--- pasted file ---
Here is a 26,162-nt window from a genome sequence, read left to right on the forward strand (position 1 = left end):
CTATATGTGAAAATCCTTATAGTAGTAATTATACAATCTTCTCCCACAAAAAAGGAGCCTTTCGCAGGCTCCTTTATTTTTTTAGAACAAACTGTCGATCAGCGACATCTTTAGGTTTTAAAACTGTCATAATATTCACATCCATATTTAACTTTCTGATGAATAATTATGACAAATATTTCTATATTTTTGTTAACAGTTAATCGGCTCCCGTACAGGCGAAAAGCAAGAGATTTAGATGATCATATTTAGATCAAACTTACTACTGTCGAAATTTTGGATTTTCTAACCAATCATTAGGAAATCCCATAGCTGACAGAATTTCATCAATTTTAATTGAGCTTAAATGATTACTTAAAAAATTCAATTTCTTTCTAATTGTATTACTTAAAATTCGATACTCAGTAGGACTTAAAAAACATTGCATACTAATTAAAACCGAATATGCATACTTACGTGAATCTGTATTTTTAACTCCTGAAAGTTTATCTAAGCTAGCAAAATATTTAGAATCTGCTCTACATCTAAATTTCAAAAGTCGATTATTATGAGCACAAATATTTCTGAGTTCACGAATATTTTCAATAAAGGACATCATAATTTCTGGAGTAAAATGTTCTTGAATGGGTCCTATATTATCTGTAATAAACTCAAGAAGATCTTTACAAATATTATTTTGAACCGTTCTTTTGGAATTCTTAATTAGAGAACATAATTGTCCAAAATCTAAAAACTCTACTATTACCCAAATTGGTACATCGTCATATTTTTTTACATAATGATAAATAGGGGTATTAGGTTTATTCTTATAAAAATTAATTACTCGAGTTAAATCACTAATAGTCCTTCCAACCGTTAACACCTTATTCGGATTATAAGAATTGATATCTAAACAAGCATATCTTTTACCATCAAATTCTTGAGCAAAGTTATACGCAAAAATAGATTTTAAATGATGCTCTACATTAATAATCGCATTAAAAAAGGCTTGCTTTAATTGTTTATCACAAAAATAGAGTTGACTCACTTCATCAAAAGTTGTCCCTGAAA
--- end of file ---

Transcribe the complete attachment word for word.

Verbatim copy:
Here is a 26,162-nt window from a genome sequence, read left to right on the forward strand (position 1 = left end):
CTATATGTGAAAATCCTTATAGTAGTAATTATACAATCTTCTCCCACAAAAAAGGAGCCTTTCGCAGGCTCCTTTATTTTTTTAGAACAAACTGTCGATCAGCGACATCTTTAGGTTTTAAAACTGTCATAATATTCACATCCATATTTAACTTTCTGATGAATAATTATGACAAATATTTCTATATTTTTGTTAACAGTTAATCGGCTCCCGTACAGGCGAAAAGCAAGAGATTTAGATGATCATATTTAGATCAAACTTACTACTGTCGAAATTTTGGATTTTCTAACCAATCATTAGGAAATCCCATAGCTGACAGAATTTCATCAATTTTAATTGAGCTTAAATGATTACTTAAAAAATTCAATTTCTTTCTAATTGTATTACTTAAAATTCGATACTCAGTAGGACTTAAAAAACATTGCATACTAATTAAAACCGAATATGCATACTTACGTGAATCTGTATTTTTAACTCCTGAAAGTTTATCTAAGCTAGCAAAATATTTAGAATCTGCTCTACATCTAAATTTCAAAAGTCGATTATTATGAGCACAAATATTTCTGAGTTCACGAATATTTTCAATAAAGGACATCATAATTTCTGGAGTAAAATGTTCTTGAATGGGTCCTATATTATCTGTAATAAACTCAAGAAGATCTTTACAAATATTATTTTGAACCGTTCTTTTGGAATTCTTAATTAGAGAACATAATTGTCCAAAATCTAAAAACTCTACTATTACCCAAATTGGTACATCGTCATATTTTTTTACATAATGATAAATAGGGGTATTAGGTTTATTCTTATAAAAATTAATTACTCGAGTTAAATCACTAATAGTCCTTCCAACCGTTAACACCTTATTCGGATTATAAGAATTGATATCTAAACAAGCATATCTTTTACCATCAAATTCTTGAGCAAAGTTATACGCAAAAATAGATTTTAAATGATGCTCTACATTAATAATCGCATTAAAAAAGGCTTGCTTTAATTGTTTATCACAAAAATAGAGTTGACTCACTTCATCAAAAGTTGTCCCTGAAA